Succession of Coups in Israel
After the death of Jeroboam, the situation in Israel grew steadily worse. His son Zechariah was king for only six months and was no better than his father, thus bringing to an end the prophecy that God had made to Jehu: "Your sons shall sit on the throne of Israel to the fourth generation" (2 Kings 10:30 2 Kings 10:30And the LORD said to Jehu, Because you have done well in executing that which is right in my eyes, and have done to the house of Ahab according to all that was in my heart, your children of the fourth generation shall sit on the throne of Israel.
American King James Version×). The assassination of Zechariah also fulfilled a portion of the prophecy we just read in Hosea that "in a little while I will avenge the bloodshed of Jezreel on the house of Jehu" (Hosea 1:4 Hosea 1:4And the LORD said to him, Call his name Jezreel; for yet a little while, and I will avenge the blood of Jezreel on the house of Jehu, and will cause to cease the kingdom of the house of Israel.
American King James Version×).
Following Zechariah's assassination, Israel was ruled by a succession of usurpers. Shallum, like the usurper Hazael (2 Kings 8:15 2 Kings 8:15And it came to pass on the morrow, that he took a thick cloth, and dipped it in water, and spread it on his face, so that he died: and Hazael reigned in his stead.
American King James Version×), was referred to in Assyrian records as "the son of nobody," indicating that he was not of royal descent. He lasted only a single month, being overthrown by Menahem. The lesson of history shows that whenever a person takes over a leadership role through a coup, whether in a nation, in the church or in any organization, he is setting an example to his followers that they too can do the same if they are dissatisfied.
Menahem attacked Tiphsah (2 Kings 15:16 2 Kings 15:16Then Menahem smote Tiphsah, and all that were therein, and the coasts thereof from Tirzah: because they opened not to him, therefore he smote it; and all the women therein that were with child he ripped up.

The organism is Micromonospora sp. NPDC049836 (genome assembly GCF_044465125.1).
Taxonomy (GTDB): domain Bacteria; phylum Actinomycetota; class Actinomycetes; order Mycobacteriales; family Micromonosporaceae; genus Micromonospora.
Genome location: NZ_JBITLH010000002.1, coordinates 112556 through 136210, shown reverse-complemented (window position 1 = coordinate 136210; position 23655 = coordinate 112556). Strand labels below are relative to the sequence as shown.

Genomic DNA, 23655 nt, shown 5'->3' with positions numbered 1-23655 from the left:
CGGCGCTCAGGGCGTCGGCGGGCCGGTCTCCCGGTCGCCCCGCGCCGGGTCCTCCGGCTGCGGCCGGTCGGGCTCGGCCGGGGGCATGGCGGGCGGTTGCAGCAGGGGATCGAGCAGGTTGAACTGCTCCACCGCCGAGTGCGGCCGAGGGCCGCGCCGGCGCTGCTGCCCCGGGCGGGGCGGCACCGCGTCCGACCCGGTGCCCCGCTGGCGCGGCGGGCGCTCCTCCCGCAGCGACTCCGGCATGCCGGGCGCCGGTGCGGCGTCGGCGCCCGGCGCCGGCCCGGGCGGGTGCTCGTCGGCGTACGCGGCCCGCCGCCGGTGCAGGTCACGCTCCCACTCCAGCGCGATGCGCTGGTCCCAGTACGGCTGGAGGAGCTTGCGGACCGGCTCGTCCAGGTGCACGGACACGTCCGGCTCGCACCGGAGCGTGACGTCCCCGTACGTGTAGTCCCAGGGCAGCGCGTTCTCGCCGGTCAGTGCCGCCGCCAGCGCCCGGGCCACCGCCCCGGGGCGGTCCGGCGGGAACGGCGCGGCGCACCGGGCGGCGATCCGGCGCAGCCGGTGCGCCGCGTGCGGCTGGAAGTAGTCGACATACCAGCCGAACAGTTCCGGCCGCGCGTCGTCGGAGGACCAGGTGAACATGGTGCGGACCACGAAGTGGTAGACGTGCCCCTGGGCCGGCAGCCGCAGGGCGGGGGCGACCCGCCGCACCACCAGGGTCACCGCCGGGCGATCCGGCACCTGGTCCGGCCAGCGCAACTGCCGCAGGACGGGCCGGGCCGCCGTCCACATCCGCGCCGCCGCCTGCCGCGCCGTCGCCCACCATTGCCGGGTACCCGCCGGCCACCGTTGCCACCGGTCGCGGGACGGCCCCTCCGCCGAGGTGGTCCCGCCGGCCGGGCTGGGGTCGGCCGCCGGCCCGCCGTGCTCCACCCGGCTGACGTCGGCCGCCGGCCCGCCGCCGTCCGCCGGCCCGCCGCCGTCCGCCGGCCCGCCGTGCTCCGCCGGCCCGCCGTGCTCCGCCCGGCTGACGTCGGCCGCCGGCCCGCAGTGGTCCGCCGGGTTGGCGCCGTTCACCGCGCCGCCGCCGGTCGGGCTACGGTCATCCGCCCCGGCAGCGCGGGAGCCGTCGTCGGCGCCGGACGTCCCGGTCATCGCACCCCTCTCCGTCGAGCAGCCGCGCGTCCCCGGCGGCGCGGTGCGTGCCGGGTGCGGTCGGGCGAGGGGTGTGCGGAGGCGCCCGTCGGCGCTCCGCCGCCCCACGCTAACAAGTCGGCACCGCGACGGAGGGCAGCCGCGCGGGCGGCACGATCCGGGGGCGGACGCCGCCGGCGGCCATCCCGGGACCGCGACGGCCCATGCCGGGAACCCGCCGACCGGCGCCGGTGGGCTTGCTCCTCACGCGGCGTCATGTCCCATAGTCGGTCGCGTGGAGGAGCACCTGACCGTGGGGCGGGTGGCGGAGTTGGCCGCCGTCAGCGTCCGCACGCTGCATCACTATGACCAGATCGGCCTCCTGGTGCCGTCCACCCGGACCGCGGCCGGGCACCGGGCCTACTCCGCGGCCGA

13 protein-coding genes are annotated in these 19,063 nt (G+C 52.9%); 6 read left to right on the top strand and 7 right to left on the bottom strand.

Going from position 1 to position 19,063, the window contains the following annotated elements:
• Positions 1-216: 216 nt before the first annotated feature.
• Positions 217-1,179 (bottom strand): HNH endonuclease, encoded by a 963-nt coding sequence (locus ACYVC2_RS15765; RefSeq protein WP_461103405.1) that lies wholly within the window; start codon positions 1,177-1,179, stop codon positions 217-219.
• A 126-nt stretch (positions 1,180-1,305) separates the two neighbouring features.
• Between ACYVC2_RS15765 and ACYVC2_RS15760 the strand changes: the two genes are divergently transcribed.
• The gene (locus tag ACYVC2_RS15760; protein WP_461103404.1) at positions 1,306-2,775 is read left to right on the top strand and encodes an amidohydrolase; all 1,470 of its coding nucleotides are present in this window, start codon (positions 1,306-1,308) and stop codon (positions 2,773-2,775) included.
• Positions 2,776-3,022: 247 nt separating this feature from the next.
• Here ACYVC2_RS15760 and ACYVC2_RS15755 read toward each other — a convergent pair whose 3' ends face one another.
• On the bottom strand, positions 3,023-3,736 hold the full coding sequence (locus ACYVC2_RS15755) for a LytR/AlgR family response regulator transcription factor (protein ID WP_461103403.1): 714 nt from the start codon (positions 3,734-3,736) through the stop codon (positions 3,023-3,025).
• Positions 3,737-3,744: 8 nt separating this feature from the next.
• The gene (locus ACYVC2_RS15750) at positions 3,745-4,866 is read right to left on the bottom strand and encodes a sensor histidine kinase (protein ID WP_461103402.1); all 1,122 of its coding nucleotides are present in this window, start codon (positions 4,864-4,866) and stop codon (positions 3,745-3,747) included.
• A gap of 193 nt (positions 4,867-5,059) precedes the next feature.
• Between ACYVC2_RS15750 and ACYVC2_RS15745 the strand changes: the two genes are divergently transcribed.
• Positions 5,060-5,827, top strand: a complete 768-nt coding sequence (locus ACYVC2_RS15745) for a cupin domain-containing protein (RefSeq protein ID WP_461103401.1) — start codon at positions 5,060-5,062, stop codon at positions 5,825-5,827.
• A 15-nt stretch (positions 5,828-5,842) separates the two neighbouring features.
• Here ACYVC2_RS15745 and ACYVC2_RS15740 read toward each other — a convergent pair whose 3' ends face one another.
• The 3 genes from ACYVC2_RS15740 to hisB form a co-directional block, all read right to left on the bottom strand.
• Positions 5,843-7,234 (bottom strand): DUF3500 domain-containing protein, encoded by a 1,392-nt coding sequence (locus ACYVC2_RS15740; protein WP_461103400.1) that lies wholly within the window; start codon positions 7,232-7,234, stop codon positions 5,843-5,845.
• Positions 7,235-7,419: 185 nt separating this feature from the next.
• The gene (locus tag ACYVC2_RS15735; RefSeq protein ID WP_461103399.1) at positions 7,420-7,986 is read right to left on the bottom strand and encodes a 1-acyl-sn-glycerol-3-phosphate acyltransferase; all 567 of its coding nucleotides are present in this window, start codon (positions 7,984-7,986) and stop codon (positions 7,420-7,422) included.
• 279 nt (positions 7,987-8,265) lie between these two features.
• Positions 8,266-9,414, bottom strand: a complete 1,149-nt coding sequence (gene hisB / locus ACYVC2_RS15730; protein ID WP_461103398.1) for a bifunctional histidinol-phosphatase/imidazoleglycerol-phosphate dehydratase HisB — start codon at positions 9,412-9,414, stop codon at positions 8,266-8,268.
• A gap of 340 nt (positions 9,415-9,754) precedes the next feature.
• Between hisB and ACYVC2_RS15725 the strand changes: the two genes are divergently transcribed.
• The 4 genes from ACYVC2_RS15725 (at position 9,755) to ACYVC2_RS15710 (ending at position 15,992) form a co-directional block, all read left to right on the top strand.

American King James Version×), that is, "Thapsacus, on the Euphrates, the border city of Solomon's kingdom (1 Kings 4:24 1 Kings 4:24For he had dominion over all the region on this side the river, from Tiphsah even to Azzah, over all the kings on this side the river: and he had peace on all sides round about him.
American King James Version×)" (Jamieson, Fausset & Brown's Commentary, note on 2 Kings 15:16 2 Kings 15:16Then Menahem smote Tiphsah, and all that were therein, and the coasts thereof from Tirzah: because they opened not to him, therefore he smote it; and all the women therein that were with child he ripped up.
American King James Version×). It appears that Menahem was trying to maintain the expansion that had occurred under Jeroboam II, who had died just seven months before he took the throne. Tiphsah would be an example to all those who would try to stop this brutal king. His abominable and egregious evil in ripping open the pregnant women was an all-too-common heathen practice (2 Kings 8:12 2 Kings 8:12And Hazael said, Why weeps my lord? And he answered, Because I know the evil that you will do to the children of Israel: their strong holds will you set on fire, and their young men will you slay with the sword, and will dash their children, and rip up their women with child.
American King James Version×; Hosea 13:16 Hosea 13:16Samaria shall become desolate; for she has rebelled against her God: they shall fall by the sword: their infants shall be dashed in pieces, and their women with child shall be ripped up.
American King James Version×; Amos 1:13 Amos 1:13Thus said the LORD; For three transgressions of the children of Ammon, and for four, I will not turn away the punishment thereof; because they have ripped up the women with child of Gilead, that they might enlarge their border:
American King James Version×). Ironically, the name Menahem meant "Comforter."
None of these Israelite rulers are recorded in 2 Chronicles. In fact, as noted previously in the Beyond Today Bible Commentary, almost none of the final kings of Israel, from Jeroboam II on, are even mentioned in Chronicles.